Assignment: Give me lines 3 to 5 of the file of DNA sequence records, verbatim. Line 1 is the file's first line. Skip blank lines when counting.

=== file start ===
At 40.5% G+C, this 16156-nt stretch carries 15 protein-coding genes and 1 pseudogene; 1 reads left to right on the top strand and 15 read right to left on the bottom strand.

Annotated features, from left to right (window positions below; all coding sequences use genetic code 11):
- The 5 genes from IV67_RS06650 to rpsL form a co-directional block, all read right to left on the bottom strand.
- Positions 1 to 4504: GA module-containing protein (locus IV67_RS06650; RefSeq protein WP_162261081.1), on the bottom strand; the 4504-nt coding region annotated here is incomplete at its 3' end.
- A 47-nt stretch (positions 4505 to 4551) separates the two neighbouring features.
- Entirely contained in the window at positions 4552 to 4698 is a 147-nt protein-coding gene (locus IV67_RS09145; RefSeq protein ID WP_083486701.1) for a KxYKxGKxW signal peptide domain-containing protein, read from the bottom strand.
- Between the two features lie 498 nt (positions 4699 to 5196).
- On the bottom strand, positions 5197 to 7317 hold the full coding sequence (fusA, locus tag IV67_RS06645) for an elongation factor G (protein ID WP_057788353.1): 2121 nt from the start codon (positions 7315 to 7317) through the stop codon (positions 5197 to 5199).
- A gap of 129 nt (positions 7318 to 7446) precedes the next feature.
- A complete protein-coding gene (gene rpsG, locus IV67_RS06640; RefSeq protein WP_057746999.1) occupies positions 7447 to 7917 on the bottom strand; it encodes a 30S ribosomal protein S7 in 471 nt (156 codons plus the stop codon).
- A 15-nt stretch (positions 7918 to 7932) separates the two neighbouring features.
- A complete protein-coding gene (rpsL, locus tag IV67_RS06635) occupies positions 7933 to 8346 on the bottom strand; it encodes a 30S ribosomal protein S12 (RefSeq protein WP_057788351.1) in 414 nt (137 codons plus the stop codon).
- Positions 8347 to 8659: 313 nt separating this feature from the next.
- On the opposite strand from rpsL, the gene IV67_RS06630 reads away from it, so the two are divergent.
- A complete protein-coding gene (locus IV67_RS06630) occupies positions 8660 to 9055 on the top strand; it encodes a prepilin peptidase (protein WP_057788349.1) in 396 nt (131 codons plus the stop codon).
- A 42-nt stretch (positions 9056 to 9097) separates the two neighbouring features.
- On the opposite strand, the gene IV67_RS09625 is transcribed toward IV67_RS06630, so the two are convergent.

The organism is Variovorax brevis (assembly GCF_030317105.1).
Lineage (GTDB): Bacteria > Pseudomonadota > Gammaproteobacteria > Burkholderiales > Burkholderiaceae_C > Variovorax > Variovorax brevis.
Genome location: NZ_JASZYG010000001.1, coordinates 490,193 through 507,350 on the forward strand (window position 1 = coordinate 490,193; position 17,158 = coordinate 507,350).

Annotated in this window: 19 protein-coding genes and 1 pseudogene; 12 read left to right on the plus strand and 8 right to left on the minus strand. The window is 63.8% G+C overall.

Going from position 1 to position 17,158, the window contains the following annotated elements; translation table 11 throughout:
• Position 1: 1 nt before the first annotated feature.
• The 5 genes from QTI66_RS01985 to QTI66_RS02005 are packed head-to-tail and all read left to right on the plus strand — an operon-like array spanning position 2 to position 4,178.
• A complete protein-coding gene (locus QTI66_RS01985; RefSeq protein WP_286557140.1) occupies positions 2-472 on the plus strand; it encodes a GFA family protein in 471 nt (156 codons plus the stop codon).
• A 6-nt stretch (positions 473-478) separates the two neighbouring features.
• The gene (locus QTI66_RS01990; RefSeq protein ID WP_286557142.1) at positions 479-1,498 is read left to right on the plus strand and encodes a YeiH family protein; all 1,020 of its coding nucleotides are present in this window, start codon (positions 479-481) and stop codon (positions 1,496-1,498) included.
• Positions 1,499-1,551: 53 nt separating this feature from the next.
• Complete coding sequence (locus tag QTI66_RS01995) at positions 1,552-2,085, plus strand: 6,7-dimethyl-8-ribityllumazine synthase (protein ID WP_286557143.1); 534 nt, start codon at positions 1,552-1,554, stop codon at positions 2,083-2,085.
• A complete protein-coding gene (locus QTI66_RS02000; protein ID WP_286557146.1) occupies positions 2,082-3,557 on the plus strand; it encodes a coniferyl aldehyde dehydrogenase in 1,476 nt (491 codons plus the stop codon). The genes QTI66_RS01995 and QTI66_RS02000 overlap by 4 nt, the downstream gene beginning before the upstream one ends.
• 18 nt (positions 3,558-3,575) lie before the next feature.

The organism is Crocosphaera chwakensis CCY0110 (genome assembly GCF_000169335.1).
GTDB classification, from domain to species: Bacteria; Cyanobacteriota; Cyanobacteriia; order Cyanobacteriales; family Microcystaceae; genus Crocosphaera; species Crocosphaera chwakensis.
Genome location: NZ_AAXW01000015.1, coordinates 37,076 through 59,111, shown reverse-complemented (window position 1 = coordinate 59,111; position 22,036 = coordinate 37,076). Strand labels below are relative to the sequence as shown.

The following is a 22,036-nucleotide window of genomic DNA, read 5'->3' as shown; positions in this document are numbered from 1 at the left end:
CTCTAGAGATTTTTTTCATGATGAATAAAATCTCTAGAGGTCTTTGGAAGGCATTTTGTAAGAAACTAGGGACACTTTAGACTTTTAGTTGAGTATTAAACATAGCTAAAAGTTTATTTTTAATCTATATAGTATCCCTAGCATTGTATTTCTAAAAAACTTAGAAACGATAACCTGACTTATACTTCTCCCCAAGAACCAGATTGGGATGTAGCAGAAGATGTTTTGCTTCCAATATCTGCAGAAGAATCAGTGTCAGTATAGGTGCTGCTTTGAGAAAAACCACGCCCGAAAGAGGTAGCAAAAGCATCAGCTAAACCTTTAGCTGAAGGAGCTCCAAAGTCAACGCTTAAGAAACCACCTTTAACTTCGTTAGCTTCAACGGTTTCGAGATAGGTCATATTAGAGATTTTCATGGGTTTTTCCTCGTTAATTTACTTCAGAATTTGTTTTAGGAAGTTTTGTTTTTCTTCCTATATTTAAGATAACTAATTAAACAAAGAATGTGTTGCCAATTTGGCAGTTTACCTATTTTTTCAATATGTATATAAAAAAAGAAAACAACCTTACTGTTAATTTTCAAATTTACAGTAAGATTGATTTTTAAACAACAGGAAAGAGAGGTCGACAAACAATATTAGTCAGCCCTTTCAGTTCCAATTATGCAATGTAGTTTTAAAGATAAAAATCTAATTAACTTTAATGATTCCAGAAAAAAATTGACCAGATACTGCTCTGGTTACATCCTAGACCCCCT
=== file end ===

- The 5 genes from IV67_RS06650 to rpsL form a co-directional block, all read right to left on the bottom strand.
- Positions 1 to 4504: GA module-containing protein (locus IV67_RS06650; RefSeq protein WP_162261081.1), on the bottom strand; the 4504-nt coding region annotated here is incomplete at its 3' end.
- A 47-nt stretch (positions 4505 to 4551) separates the two neighbouring features.